Through the years, developments in thermal spray equipment have enhanced the acceptability of this surface modification process. Thermal spray processes employ the transfer of a material onto another by raising the temperature of the hard-facing material, usually in powder form, and projecting it against the component that requires the additional erosion resistance. The bond strength between the hard-faced material and the substrate material is directly influenced by the maximum velocity that the particles of molten material achieve in a given thermal spray process. The greatest bond strength is achieved by the highest velocity process. The typical thermally sprayed materials used in pumps to resist solid particle erosion damage are as follows:

• Nickel chromium boride coatings

• Cobalt-based hardfacing coatings

• Tungsten carbide coatings

• Solid particle tungsten carbide loaded (1) or (2)

The processes used to apply the above hardfacing materials are as follows:15

Process Typical Particle Velocity

Plasma spray 800 ft/s (244 m/s)

D-Gun (Union Carbide tradename for 800 ft/s (244 m/s)

detonation gun process)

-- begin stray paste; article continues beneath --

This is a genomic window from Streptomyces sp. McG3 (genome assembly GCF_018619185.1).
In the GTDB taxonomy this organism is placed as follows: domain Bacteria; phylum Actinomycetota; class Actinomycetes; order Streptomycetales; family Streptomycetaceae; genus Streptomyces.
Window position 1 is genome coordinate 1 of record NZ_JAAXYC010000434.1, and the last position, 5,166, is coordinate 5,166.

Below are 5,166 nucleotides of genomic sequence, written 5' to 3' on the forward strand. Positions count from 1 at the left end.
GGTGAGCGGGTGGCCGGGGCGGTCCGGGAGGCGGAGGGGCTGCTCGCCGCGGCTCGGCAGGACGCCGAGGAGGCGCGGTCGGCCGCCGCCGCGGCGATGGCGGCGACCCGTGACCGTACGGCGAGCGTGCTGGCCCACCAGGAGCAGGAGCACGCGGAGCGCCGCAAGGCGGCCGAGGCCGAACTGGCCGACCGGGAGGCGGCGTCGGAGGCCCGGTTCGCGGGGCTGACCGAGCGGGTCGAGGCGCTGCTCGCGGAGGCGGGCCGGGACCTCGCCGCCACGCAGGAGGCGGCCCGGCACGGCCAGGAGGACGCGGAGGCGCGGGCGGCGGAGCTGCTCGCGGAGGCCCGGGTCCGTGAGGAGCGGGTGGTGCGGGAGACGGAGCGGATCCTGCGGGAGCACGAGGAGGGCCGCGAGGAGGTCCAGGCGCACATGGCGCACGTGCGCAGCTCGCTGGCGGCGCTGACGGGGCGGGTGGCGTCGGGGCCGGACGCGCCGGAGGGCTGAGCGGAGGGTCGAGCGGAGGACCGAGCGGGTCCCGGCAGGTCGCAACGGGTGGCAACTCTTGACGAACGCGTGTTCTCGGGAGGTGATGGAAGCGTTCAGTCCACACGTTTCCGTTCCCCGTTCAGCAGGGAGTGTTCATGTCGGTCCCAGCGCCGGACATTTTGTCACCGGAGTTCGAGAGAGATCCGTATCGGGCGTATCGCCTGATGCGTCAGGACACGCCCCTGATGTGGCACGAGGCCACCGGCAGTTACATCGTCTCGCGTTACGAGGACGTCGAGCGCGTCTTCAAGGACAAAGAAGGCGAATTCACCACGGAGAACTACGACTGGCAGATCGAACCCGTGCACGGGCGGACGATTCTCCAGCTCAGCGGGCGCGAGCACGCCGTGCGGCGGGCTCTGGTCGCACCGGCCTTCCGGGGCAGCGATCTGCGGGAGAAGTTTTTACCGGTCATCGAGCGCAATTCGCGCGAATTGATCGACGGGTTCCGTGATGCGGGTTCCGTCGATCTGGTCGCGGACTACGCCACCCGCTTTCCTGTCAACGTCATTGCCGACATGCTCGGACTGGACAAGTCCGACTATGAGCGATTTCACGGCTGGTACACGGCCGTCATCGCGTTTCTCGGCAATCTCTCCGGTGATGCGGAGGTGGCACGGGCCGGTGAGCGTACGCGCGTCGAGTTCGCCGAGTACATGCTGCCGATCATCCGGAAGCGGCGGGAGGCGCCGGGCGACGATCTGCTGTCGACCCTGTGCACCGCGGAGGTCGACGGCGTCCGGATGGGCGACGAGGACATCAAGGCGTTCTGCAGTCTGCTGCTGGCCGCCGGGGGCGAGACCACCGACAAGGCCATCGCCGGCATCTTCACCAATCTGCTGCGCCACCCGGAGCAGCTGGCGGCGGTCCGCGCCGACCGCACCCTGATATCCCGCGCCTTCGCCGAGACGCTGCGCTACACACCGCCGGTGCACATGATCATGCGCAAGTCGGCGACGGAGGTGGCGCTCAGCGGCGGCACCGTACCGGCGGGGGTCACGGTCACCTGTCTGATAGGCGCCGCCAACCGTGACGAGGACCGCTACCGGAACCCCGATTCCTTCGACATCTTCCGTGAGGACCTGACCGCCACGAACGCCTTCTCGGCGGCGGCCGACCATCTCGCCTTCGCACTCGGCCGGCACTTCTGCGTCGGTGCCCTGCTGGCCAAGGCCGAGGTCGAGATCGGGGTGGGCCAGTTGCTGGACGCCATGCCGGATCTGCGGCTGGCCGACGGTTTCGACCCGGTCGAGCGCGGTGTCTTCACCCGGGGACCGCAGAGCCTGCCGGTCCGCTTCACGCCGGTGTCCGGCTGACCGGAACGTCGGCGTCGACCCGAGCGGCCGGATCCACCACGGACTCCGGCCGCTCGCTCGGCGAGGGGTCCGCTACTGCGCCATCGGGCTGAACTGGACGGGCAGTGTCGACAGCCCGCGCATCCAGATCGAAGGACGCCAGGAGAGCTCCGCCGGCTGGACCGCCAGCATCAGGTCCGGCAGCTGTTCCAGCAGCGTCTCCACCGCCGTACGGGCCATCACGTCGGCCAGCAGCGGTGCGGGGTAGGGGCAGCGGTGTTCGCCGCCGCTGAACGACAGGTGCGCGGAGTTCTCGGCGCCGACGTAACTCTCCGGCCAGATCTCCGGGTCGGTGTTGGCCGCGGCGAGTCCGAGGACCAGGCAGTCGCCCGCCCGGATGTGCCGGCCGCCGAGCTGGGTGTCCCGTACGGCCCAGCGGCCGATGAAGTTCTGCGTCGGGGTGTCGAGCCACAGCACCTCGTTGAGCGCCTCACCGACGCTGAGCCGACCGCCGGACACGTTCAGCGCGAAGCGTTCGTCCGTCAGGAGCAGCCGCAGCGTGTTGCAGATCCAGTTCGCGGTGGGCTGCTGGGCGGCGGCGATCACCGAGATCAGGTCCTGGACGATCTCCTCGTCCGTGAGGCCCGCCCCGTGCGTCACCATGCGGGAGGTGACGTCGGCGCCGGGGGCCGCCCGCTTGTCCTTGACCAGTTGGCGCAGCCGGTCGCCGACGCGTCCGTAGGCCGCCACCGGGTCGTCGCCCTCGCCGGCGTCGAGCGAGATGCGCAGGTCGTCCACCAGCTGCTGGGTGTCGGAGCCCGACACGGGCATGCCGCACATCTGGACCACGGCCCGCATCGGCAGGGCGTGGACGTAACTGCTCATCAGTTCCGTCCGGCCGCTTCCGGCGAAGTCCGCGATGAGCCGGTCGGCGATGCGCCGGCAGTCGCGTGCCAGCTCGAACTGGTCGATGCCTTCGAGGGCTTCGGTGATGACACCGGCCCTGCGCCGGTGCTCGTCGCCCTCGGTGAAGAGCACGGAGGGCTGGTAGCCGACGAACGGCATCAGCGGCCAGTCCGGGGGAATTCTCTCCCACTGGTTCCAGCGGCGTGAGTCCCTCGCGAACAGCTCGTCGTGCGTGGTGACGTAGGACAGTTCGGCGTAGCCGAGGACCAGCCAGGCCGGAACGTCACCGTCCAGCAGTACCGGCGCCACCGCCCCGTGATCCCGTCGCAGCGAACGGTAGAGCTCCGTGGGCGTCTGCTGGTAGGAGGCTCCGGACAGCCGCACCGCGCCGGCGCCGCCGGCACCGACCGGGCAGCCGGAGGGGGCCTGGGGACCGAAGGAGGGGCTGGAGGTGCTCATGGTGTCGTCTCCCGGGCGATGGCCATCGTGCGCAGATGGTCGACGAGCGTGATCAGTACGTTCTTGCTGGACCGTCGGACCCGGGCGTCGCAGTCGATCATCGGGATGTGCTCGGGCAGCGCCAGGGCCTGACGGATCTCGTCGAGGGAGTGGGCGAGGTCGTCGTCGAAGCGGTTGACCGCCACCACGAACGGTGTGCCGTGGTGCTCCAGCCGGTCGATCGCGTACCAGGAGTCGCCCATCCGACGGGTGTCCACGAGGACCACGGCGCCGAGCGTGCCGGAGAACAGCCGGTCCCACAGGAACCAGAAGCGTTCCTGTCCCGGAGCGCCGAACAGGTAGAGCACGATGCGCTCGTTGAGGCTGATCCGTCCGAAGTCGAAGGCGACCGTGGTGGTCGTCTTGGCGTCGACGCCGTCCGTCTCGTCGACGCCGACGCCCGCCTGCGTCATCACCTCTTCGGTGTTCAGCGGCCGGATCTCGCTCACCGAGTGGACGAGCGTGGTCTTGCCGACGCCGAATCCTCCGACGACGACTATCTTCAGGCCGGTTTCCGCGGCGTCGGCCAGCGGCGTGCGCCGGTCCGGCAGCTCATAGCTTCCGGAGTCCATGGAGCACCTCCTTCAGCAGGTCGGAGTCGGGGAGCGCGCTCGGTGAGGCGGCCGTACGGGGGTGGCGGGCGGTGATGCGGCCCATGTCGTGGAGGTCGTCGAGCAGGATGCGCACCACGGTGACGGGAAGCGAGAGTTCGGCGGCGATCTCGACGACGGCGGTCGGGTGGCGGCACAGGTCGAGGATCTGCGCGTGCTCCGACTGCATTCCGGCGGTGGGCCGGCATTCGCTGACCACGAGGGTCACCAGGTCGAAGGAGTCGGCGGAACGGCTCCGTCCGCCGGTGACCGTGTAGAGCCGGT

HVOF (high velocity oxy-fuel) 3000 ft/s (915 m/s)

The severity of the service usually dictates the process. In the past, thermal spray coatings, for the most part, were tungsten carbide and the diffusion coatings were high in borides. It was found that for spray coatings an increased performance could be achieved by applying them over erosion-resistant substrates. This is a challenge because the high-chromium, carbon, abrasion-resistant materials are thermal-crack-sensitive. Overlay coatings, if applied several times, are thicker but are more prone to cracking, chipping, and spalling. An alternative is to use carburized carbon steel or 12% chromium stainless steel centrifugal pump components for mildly corrosive environments. Coatings are frequently used to increase the life of plungers in reciprocating pumps for slurry services.

Another process for applying hard-faced materials is by laser consolidation. This process can be accomplished in two different ways. The first case is one in which a laser beam is used to melt a thermally sprayed coating applied upon a substrate. The other process is to simultaneously melt the substrate while applying a hard-faced material. In either case, the principle is to use the hard-faced material as a consumable in a laser-welding operation. Since laser welding is a rapid process, very little dilution of the hard facing material is produced. This allows for much thinner coatings that are less prone to thermally induced cracking during an operation. In addition, since there is little dilution, the hardness and chemistry of the coating are very consistent. This provides for uniform erosion resistance throughout the entire coating thickness.

Survival Treasure

Survival Treasure

This is a collection of 3 guides all about survival. Within this collection you find the following titles: Outdoor Survival Skills, Survival Basics and The Wilderness Survival Guide.